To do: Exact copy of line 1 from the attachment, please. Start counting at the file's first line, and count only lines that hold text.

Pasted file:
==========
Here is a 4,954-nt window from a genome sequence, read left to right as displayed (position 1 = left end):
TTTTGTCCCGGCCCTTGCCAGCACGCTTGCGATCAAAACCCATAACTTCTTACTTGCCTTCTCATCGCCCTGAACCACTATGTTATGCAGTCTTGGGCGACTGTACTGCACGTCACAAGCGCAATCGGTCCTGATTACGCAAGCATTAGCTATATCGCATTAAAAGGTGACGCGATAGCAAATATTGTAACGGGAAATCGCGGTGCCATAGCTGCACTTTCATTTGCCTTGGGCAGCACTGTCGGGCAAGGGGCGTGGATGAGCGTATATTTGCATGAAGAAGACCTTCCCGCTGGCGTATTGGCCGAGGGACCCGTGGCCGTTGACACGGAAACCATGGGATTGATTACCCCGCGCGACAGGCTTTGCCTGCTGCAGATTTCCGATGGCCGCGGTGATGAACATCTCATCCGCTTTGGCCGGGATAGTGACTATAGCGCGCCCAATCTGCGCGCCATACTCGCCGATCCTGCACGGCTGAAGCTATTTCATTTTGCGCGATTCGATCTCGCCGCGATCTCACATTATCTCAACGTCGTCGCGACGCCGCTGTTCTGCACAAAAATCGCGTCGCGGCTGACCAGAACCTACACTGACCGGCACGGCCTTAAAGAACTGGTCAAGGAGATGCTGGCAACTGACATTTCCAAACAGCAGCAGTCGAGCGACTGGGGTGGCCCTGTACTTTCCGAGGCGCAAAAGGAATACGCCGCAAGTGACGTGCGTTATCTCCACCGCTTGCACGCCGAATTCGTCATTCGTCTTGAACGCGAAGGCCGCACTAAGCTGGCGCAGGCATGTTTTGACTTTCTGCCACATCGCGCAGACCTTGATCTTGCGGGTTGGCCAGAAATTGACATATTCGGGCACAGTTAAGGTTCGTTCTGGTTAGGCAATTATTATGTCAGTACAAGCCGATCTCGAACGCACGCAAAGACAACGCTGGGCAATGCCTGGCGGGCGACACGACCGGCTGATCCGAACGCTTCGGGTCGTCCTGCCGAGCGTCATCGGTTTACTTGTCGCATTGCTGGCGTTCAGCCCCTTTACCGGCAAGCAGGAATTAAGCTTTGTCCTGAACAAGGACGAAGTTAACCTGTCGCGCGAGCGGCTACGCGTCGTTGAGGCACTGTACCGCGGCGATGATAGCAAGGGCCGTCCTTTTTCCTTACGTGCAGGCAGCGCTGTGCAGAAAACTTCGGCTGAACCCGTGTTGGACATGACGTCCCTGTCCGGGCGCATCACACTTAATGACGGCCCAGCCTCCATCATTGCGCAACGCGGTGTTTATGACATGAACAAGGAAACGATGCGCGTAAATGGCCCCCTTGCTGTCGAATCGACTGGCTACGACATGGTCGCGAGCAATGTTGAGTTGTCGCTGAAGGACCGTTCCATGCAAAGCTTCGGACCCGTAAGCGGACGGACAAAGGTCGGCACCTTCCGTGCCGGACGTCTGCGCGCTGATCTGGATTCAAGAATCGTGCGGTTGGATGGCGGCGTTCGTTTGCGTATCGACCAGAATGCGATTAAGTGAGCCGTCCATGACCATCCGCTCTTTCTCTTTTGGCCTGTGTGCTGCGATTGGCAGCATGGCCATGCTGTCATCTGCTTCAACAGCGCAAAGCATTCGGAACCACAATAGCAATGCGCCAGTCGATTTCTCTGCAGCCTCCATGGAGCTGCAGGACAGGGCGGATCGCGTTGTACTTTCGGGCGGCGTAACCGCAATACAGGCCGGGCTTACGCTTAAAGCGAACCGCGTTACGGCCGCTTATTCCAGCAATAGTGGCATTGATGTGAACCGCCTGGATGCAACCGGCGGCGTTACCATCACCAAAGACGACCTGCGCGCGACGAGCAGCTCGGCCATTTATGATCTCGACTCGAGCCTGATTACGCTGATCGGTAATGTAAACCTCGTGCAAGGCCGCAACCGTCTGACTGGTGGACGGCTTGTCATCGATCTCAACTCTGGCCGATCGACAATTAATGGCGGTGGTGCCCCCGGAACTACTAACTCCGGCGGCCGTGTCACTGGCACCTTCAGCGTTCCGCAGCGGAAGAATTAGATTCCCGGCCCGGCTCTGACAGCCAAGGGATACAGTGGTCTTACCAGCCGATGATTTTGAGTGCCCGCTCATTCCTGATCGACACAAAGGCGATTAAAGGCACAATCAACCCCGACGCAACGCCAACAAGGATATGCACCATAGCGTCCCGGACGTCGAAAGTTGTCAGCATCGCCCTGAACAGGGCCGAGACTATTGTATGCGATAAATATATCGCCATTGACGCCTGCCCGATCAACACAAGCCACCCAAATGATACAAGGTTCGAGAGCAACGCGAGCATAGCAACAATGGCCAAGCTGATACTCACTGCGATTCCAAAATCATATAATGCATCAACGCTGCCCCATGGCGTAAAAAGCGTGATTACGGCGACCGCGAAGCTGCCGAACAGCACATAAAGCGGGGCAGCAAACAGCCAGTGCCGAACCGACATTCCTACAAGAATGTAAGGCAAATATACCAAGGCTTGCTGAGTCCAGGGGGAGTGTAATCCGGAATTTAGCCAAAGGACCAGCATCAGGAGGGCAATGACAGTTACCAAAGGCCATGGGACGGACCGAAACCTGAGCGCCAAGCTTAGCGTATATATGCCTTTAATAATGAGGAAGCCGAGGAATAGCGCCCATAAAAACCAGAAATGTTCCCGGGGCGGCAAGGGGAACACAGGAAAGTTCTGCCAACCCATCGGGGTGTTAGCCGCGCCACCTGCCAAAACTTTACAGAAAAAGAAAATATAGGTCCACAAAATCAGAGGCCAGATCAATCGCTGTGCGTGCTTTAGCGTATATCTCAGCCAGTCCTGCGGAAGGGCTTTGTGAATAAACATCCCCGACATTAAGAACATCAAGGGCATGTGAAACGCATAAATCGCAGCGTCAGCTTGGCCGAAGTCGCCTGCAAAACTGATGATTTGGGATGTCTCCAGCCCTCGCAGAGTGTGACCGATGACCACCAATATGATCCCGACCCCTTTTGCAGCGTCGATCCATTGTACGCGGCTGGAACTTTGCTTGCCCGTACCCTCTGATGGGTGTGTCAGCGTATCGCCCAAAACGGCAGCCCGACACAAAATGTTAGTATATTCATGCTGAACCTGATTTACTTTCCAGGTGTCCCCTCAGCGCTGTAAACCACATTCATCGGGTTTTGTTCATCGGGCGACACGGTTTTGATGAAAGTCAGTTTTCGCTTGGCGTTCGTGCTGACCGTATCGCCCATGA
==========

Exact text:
Here is a 4,954-nt window from a genome sequence, read left to right as displayed (position 1 = left end):